Friday, 18 February 2011

Cameron Will Cave In the ECHR on the issue of prisoners right to vote. This post from David Blackburn (Spectator) outlines the legal difficulties of the coalition's position regarding prisoners right to vote. Here are the recommendations of the advice (my emphasis):
  1. The Strasbourg judgments on Hirst and Greens and MT are binding on the UK and no action that could be taken now – even withdrawal from the ECHR – will remove the legal obligation to implement them.

  2. The sanctions at a European level for failure or refusal to implement the judgments (and non-compliance with any subsequent order by the Strasbourg court to pay compensation in the 3,500 clone cases) are primarily political: criticism by the Committee of Ministers in Strasbourg. In theory the UK could be suspended or expelled from the Council of Europe (CoE) and EU, but this is highly unlikely. The timing of any criticism, compensation decisions and suspension/expulsion depends on the UK’s stance. Outright refusal to implement is likely to result in a much quicker reaction (eg. Court rulings on compensation in a matter of months).

  3. Failure to implement the judgments is also being challenged in the domestic courts. 585 domestic cases are pending and could lead to declarations of incompatibility and, in relation to Northern Ireland or European elections, order for compensation.

  4. In addition, as we have previously discussed, the UK would lose international credibility on human rights. In CoE, our ability to press other states to implement human rights judgments (eg. Russia on Chechnya) would be completely undermined. So would our broader international dialogues on human rights with countries like China.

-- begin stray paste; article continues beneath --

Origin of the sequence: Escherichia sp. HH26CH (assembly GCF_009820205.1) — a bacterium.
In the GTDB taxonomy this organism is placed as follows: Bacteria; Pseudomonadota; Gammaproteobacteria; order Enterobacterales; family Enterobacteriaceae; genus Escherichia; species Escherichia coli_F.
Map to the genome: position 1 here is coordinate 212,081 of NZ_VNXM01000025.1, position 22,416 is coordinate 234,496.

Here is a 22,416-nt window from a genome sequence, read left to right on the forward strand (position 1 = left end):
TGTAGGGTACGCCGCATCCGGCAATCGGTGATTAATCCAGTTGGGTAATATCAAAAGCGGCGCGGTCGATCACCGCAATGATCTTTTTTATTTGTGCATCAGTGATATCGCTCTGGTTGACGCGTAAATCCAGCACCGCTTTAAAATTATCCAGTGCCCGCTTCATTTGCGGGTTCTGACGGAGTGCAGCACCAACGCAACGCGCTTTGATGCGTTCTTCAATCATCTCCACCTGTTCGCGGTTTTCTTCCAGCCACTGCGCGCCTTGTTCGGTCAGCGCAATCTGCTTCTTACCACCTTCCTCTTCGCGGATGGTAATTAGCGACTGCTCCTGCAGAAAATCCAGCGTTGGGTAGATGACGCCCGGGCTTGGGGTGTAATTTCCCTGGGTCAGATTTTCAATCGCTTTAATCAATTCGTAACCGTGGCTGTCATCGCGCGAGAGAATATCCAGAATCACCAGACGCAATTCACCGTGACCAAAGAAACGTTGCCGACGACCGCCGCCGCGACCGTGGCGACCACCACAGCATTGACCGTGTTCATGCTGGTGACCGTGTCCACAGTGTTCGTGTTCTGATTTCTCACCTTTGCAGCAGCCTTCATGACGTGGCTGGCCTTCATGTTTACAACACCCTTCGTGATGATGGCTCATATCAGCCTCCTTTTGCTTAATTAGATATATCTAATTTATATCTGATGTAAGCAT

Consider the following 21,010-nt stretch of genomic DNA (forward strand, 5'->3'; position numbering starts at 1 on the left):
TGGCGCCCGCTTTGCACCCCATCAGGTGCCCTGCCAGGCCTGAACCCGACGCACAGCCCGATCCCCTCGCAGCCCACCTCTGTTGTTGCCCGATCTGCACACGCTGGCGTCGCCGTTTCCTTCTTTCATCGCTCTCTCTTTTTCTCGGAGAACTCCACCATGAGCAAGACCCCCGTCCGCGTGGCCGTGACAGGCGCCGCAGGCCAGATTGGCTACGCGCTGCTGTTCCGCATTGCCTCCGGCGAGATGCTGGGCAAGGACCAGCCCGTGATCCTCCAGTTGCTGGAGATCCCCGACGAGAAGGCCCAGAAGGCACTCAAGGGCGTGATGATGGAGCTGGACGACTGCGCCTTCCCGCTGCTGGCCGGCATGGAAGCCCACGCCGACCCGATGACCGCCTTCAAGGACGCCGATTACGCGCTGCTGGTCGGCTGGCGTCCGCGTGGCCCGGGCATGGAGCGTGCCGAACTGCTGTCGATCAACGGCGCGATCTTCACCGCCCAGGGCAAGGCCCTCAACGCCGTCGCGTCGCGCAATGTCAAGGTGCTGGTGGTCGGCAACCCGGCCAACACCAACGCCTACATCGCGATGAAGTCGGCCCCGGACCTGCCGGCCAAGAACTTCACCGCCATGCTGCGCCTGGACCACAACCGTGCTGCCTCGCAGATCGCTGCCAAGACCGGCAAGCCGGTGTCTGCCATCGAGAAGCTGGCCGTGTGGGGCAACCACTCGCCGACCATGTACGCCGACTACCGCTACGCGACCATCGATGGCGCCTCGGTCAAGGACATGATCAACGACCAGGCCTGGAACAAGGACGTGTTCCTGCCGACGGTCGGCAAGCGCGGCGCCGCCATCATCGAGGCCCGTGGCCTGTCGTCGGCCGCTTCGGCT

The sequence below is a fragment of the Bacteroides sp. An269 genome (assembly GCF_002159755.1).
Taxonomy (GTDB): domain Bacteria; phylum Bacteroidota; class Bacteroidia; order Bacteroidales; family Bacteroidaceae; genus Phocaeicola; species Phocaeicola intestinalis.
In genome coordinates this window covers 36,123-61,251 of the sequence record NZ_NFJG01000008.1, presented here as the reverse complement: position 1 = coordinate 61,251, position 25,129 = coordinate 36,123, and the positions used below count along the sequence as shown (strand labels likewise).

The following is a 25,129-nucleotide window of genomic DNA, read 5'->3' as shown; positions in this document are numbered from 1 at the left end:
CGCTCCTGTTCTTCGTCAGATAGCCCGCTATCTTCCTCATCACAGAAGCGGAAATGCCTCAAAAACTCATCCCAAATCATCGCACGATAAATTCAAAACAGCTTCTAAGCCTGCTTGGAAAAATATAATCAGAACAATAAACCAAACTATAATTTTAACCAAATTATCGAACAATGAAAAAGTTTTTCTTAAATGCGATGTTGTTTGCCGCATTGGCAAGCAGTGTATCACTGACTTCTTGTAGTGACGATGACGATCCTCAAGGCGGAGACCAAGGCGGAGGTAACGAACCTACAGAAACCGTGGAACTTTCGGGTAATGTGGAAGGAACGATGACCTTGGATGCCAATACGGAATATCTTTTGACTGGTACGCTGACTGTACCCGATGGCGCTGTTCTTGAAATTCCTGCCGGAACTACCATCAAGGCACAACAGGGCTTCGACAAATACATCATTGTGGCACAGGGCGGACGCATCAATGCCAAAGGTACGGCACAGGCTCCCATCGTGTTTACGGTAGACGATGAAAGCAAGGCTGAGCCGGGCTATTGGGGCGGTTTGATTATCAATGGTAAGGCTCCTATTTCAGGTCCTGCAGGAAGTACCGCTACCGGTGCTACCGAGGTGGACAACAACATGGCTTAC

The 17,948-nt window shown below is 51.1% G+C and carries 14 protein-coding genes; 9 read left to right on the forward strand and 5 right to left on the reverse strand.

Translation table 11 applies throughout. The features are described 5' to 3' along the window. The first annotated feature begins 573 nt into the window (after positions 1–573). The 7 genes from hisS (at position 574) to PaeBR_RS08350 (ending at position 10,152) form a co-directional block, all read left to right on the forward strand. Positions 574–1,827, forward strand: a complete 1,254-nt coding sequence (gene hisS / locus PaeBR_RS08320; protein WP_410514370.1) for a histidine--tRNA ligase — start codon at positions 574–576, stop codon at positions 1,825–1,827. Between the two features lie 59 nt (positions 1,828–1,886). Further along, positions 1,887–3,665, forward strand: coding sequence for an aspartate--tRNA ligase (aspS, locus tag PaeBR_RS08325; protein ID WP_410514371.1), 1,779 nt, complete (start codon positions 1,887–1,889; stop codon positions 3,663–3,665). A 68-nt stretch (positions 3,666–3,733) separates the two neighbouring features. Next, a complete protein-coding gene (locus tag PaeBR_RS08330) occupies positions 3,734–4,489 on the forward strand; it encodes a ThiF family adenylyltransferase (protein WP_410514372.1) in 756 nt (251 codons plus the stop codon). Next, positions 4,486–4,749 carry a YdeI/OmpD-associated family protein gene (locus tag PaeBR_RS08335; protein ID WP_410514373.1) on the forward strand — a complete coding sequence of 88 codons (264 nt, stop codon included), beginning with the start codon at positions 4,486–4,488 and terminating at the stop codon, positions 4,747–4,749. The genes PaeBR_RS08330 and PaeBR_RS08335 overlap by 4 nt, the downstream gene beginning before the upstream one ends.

In effect the democratic will of our Parliament and the people is being disregarded. Apparently we will lose 'international credibility' on human rights unless we comply with an unaccountable unelected foreign court. Er...hello? I'm not sure how the UK obeying the democratic will of its own Parliament loses us credibility. Unless I'm mistaken, the argument seems to run that if our goverment does not defy its own people it will become a diplomatic laughing stock. Have I just woken up in a Salvador Dali dream?

Regardless our government will still capitulate:
The UK’s position in the Strasbourg and UK litigation (under the previous and current administrations and with collective agreement) has been that the government accepts that the current law is incompatible and intends to remedy it. The issue has been about when and to what extent to extend the franchise.
At a time when our government is praising the actions of people in the Middle East who are defying their government, they are expressing a different message at home. It's about time we got on the streets and voiced our own concerns and told our regime where to go. In the words of the Prodigy; fuck 'em and their law.


  1. Of course he'll give in, Ken Clark has already said he'd have too.

  2. Sadly he will QM, but at least it will mean that there will be more momentum for exit.

  3. The right to vote is a civil right, note a human right.

    There are billions of humans that can't vote here.